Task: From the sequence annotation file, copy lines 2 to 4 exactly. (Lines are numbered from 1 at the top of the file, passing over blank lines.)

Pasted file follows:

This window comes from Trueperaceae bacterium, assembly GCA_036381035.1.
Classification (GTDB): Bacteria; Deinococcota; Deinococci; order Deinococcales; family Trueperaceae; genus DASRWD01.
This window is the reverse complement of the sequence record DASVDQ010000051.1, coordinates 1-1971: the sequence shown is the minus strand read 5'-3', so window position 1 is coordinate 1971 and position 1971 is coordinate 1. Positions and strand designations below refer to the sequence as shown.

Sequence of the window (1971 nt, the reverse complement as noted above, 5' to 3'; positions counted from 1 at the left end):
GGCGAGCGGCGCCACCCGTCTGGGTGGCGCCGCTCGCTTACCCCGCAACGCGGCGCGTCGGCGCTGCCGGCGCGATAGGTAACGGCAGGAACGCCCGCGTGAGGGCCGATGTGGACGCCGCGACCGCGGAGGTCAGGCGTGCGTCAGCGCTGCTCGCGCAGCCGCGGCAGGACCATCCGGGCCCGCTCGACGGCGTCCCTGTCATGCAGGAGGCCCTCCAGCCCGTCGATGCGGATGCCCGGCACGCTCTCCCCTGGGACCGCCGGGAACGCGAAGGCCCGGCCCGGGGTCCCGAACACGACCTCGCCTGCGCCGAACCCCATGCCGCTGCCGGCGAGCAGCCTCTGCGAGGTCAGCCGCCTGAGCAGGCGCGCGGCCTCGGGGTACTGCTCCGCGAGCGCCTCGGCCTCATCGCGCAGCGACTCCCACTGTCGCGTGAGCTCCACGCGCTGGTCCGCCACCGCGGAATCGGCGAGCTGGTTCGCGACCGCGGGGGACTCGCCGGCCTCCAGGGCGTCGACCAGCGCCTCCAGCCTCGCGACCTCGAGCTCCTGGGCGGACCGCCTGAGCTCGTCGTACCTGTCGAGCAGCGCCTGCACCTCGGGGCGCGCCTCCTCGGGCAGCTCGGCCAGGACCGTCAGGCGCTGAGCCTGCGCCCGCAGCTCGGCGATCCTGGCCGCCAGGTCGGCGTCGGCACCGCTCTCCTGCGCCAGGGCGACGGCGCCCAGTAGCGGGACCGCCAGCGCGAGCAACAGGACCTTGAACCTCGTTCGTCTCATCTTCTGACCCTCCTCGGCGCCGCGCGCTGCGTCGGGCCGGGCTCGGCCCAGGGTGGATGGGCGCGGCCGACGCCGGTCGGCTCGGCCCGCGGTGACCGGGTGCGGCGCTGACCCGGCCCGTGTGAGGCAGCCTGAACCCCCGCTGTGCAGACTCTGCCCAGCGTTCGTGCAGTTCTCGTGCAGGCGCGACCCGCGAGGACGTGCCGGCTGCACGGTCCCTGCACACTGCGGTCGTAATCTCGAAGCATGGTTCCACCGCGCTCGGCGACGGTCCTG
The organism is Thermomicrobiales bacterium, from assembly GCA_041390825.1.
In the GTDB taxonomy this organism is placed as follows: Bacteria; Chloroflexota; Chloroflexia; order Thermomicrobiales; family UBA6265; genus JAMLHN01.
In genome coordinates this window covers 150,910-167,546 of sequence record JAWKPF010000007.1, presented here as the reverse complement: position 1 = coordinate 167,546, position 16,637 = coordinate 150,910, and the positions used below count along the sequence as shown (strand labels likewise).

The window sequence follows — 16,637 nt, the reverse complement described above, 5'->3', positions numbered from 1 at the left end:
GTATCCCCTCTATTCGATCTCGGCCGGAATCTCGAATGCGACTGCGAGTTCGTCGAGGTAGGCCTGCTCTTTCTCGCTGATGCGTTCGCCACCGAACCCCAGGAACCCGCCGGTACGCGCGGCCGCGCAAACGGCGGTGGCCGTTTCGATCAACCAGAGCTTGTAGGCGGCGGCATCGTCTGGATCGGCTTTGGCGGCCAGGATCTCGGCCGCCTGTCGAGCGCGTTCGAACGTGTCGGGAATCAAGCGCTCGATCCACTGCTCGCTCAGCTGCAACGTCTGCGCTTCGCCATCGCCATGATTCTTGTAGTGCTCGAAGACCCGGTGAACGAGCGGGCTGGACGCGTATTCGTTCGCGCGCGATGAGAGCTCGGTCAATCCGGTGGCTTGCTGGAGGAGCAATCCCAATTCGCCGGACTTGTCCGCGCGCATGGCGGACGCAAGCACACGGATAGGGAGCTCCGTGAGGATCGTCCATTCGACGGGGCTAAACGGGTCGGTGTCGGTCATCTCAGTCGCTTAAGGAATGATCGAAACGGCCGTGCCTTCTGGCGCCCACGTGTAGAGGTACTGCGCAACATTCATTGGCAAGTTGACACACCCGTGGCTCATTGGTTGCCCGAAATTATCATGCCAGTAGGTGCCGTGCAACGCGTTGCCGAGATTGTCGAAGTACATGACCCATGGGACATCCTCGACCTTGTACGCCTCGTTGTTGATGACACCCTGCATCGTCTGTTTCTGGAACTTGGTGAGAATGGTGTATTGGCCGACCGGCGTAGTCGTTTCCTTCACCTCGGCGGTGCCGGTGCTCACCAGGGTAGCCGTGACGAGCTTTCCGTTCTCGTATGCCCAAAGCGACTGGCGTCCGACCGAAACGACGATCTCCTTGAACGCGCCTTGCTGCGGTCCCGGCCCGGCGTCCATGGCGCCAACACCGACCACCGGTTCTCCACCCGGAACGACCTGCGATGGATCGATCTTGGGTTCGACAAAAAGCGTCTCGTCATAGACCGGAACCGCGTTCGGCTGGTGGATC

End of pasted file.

Classification (GTDB): Bacteria; Deinococcota; Deinococci; order Deinococcales; family Trueperaceae; genus DASRWD01.
This window is the reverse complement of the sequence record DASVDQ010000051.1, coordinates 1-1971: the sequence shown is the minus strand read 5'-3', so window position 1 is coordinate 1971 and position 1971 is coordinate 1. Positions and strand designations below refer to the sequence as shown.

Sequence of the window (1971 nt, the reverse complement as noted above, 5' to 3'; positions counted from 1 at the left end):